The story-behind-the-story this week is only tangentially campaign-related.
That story is the willingness of the suddenly-emboldened major news magazines to take sweeping shots at the administration for its handling of the Abu Ghraib prison scandal. One can almost hear the screeching of the wheels as the wagon train veers off the beaten path and into unexplored territory.
Newsweek focuses on Donald Rumsfeld, with assistant managing editor Evan Thomas drawing the secretary of defense as a Classical figure whose pride ran rampant before a devastating fall. Thomas writes, “If it were possible to be a true war god, to aim every arrow that flies, to smite every foe and avenge every wrong, maybe Donald Rumsfeld would be that man. But it is not, and in Greek tragedies the gods themselves are brought low by pride.” Thomas, who may have seen one too many previews for the upcoming Brad Pitt/Orlando Bloom version of the siege of Troy, writes, “The current scandal exposes the Achilles’ heel of a warrior who leads from the front, but does not always inspire the loyalty of the men and women who are supposed to cover his back.”
US News & World Report leads with its own scandal story headlined “Shocking and Awful.” Kevin Whitelaw compares the current situation in Iraq to the one faced 80 years ago by a British government then occupying, you guessed it, Iraq: “Eight decades ago, British commanders called in punishing airstrikes to put down a fierce insurrection in one of its most unruly colonies. After pumping money into Iraq to support a deeply unpopular occupation, Colonial Secretary Winston Churchill was fed up. ‘We are paying 8 millions a year,’ he fumed, ‘for the privilege of living on an ungrateful volcano, out of which we are in no circumstances to get anything worth having.’”
A second story highlights the structural breakdowns that led to the abuse. “Another broad problem, Pentagon officials point out, is that the pool of soldiers used for detention operations is both ill-trained and far too small to handle the growing demands at U.S. military facilities,” writes Mark Mazzetti. “Few soldiers view detention work as a desirable career path.” Mazzetti then drops one of those telling statistics that draws readers up short: “out of 38,000 military police soldiers, fewer than 1,000 have undergone specialized training for work at correctional facilities.”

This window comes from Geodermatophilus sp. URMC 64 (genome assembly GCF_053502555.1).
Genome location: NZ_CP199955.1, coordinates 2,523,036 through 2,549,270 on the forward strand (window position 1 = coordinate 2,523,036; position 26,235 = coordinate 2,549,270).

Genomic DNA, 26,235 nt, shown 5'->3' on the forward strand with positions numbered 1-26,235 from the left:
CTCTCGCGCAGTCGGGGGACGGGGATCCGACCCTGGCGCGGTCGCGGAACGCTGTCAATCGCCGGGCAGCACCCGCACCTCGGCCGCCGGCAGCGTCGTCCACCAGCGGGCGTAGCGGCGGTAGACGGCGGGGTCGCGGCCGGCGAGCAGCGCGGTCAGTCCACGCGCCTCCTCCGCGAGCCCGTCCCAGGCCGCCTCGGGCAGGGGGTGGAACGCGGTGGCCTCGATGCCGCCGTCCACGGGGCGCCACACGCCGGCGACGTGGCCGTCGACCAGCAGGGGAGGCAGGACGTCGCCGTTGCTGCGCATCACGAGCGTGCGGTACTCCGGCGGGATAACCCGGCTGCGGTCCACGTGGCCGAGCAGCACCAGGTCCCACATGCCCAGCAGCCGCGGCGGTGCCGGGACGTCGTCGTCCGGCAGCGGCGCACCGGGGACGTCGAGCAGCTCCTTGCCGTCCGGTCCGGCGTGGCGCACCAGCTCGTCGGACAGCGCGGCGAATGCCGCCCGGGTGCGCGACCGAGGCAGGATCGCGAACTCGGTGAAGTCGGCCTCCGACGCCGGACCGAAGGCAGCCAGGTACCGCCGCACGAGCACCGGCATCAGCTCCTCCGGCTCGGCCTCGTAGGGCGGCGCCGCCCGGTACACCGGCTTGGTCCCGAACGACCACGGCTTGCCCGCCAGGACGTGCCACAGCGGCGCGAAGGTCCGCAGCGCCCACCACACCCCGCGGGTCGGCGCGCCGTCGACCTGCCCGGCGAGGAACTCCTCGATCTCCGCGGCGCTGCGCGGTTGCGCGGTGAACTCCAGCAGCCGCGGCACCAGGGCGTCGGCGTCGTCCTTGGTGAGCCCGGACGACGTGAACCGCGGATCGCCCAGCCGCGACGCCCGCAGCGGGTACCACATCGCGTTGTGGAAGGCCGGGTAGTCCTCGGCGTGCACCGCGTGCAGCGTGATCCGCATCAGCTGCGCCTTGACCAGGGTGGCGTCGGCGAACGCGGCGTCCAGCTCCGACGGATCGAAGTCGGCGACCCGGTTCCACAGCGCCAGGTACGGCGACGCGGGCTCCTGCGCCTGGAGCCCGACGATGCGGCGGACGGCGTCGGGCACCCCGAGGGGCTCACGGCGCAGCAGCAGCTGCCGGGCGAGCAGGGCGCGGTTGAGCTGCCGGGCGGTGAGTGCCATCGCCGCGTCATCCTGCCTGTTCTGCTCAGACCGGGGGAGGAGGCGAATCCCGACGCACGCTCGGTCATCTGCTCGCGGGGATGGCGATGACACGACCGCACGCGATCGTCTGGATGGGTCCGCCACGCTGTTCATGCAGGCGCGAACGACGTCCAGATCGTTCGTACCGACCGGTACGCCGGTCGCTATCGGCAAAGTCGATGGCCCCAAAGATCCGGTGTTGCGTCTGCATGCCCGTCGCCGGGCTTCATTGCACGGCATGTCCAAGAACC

Time also leads with a package of stories on the prison scandal. In an article on the psychology of what may have made US military personnel willing to torture Iraqi prisoners, Claudia Wallis refers to the Stanford Prison Experiment of 1971, cited earlier by the New York Times. A professor of psychology took two groups of college students, designated one set as prisoners and the other guards (complete with reflective sunglasses a la “Cool Hand Luke”) and let the experiment run in the basement of the Stanford psych building. He had to end it less than a week in because, as he tells Time, the guards “began to use the prisoners as playthings for their amusement.” Take-home lesson: Under the right circumstances, and with sufficient peer pressure, any human being can go bad fast.
And in The New Yorker, Sy Hersh, who last week first reported on an internal military report on abuse at Abu Ghraib, this week reviews earlier allegations of abuse. Hersh writes of potential connections between the abuses in Iraq and interrogation techniques first applied in Afghanistan. One such example he finds comes from an affidavit filed in the John Walker Lindh case, which alleges that American soldiers “blindfolded Mr. Lindh, and took several pictures of Mr. Lindh and themselves with Mr Lindh.” The affidavit also notes, as Hersh summarizes it, that “Lindh was later stripped naked, bound to a stretcher with duct tape, and placed in a windowless shipping container.”
It’s unrelentingly grim stuff — partly, one senses, because the major magazines are reassessing not just events in Iraq, but also their own past performance in failing to adequately chronicle a swiftly-deteriorating situation.